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  Harry Potter and the Philosopher's Stone rating 3.5/5 Harry Potter and the Philosopher's Stone
     

         

Chris Columbus has made of Harry Potter exactly what you would expect. No surprises. Nothing to write home about. And yet thoroughly entertaining.

Those who love the book will be disappointed by what's been left out and how certain things have been depicted. Those who love Home Alone will feel in safe hands. Those who have never heard of J K Rowling - cave dwellers, etc - will think a magical mystery story in a boarding school harks back to Clifftop Adventure by Eileen Over.

Steven Spielberg is reported to have passed on the movie because it presented no challenge. The way Columbus approaches it, you can see his point. The only originality comes from the source material, which is too rich to do justice in two-and-a-half hours.

As a result, characterisation suffers in favour of special effects. There are moments when you think you are part of a sword-and-sorcery fantasy. The importance of the philosopher's stone is lost somewhere between the three-headed mastiff that falls asleep at the sound of music and the anaconda-like tree roots that are activated by fear.

The story in a nutshell is that 11-year-old Harry, who lives with his unkind uncle and aunt, is whisked off to wizard school, where he makes friends with Ron (Rupert Grint) and Hermione (Emma Watson). He turns out to be a natural at midair broompolo, a game that is taken as seriously as rugby at Rugby.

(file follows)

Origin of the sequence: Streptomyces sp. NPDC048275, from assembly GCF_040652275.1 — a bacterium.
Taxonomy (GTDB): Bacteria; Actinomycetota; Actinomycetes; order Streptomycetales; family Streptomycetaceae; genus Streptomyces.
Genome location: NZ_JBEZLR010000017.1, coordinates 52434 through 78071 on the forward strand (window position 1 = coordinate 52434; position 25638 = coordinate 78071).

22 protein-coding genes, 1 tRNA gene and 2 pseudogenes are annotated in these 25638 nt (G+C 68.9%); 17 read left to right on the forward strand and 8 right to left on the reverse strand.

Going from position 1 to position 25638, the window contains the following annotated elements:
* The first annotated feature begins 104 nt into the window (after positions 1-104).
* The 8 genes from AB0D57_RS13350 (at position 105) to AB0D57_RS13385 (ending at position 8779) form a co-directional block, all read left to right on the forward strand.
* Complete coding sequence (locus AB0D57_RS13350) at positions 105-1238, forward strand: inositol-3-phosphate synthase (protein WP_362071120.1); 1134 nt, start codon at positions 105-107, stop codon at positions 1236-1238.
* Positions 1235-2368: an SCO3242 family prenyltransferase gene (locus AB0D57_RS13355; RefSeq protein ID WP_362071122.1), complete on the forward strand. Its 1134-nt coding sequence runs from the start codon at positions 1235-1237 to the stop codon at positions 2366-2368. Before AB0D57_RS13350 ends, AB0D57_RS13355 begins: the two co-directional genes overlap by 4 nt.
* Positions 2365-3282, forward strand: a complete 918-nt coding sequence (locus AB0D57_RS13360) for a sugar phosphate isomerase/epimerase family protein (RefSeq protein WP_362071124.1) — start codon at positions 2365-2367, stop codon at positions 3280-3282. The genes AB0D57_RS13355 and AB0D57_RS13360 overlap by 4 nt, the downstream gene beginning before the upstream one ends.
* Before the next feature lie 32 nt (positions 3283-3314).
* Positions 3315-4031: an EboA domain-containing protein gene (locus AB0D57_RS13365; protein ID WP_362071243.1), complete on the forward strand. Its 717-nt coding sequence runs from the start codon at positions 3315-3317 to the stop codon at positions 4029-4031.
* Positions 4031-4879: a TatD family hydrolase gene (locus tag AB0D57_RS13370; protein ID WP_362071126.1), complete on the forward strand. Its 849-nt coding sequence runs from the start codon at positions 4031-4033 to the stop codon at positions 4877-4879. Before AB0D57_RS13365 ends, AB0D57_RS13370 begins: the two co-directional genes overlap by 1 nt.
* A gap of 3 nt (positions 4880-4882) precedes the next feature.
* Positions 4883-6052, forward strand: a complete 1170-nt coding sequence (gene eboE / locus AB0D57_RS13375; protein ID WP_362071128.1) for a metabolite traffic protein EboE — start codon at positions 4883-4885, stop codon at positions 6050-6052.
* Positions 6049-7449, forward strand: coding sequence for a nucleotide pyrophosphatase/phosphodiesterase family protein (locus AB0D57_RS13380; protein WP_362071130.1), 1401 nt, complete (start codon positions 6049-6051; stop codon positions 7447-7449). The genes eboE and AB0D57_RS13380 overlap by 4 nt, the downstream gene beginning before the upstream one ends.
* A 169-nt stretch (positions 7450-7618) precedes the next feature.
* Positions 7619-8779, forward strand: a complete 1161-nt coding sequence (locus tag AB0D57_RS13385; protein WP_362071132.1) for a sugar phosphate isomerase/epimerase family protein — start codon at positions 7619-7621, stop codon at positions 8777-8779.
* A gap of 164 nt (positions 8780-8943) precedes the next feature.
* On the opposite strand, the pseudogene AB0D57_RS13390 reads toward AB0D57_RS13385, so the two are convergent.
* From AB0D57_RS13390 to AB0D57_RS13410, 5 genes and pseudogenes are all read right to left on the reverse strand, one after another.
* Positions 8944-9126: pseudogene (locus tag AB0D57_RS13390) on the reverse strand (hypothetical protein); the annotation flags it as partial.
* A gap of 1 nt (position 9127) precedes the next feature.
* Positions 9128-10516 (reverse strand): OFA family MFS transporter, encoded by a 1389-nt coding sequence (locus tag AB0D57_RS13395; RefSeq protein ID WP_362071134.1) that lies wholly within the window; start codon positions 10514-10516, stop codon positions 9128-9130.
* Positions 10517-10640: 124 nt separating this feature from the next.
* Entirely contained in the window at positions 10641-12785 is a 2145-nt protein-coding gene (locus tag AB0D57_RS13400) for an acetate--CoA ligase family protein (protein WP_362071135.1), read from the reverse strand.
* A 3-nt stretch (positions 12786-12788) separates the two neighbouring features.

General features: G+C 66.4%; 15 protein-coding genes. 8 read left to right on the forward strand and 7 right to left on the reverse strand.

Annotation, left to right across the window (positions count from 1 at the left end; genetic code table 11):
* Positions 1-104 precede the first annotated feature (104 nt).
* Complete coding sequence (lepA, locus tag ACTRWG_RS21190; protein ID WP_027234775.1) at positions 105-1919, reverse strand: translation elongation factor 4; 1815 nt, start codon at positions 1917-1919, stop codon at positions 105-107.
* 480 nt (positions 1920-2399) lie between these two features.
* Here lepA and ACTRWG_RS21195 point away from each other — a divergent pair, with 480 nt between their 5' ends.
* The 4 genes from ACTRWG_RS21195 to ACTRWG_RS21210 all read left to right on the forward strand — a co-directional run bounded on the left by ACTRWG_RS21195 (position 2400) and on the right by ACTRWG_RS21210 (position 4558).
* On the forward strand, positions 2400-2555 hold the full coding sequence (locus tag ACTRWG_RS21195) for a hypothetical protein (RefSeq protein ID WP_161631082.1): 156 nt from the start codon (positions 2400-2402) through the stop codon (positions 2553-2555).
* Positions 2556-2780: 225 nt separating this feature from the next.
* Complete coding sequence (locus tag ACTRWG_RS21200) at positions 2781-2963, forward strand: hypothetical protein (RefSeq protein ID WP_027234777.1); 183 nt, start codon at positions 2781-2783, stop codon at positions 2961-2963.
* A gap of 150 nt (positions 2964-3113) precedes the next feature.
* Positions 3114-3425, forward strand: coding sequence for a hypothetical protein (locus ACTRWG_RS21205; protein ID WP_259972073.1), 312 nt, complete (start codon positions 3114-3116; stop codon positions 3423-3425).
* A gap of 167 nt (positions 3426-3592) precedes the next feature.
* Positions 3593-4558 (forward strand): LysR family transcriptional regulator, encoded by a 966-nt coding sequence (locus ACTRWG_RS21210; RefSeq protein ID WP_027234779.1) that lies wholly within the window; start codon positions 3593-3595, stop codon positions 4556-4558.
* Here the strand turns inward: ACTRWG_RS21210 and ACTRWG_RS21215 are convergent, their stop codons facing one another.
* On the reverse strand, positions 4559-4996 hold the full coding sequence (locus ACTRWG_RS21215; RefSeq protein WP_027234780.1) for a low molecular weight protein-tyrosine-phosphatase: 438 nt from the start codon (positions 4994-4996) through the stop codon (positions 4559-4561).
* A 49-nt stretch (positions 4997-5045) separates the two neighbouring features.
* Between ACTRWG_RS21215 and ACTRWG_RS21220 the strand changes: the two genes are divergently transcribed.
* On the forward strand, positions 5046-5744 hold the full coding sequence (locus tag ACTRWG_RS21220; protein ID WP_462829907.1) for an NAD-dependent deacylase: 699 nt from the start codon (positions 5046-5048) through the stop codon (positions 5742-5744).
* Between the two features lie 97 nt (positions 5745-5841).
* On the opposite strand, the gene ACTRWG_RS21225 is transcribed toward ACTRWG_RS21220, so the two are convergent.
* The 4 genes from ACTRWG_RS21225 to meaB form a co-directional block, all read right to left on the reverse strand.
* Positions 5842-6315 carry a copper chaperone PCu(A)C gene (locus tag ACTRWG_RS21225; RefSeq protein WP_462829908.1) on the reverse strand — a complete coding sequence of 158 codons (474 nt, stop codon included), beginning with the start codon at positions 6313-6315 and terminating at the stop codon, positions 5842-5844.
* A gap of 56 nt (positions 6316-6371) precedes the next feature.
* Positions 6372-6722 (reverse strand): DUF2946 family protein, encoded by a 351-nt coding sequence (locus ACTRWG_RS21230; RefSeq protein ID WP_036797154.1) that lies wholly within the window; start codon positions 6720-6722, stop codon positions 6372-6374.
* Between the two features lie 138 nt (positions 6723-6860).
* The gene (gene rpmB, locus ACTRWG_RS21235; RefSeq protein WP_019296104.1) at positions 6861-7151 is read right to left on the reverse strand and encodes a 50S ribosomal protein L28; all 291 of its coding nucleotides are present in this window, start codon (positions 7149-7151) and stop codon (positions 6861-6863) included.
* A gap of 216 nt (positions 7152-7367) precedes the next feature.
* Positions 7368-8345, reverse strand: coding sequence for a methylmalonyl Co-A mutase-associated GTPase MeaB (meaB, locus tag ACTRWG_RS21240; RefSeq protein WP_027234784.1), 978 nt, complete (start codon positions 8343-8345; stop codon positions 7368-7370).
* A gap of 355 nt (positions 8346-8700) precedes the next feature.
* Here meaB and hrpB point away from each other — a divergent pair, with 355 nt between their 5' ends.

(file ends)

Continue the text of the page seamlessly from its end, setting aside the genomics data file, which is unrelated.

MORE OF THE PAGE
The head wizard (Richard Harris) is wise and white-bearded. The bossy headmistress (Maggie Smith) is Jean Brodie in another life. The sinister spells master (Alan Rickman) sounds as if he's giving an audition for Dracula's man servant. The even bossier games mistress (Zoe Wanamaker) could have doubled as a commandante in a Nazi war flick.

The three friends discover odd goings-on in the spooky part of school and begin to suspect that the wicked wizard who killed Harry's parents is still alive and that he is searching for the magic stone that will give its owner absolute power.

It's all too much for Columbus and scriptwriter Steve Kloves to fit in. Only the loyal odd job man (Robbie Coltrane), who dresses like a down-and-out and looks 10ft tall, has a personality that overcomes the barrage of effects. The school shares an architect with the witch in Snow White and it's interesting, in a politically correct kind of way, to see black faces amongst the pupils.

Ghosts float through rooms for no particular reason - is that John Cleese without a head? - and staircases move when they feel like it and portraits come to life, but do not interfere. Excitement never slips its leash until a troll attacks Hermione in the girls' lav.

Daniel Radcliffe, as Harry, is perfectly cast. He is the boy who finds the courage to change things in a world where nothing is what it seems. He plays him with infinite subtlety.

Pity about the owl. It should have been Harry's confidante. Instead, it's the mailbird.

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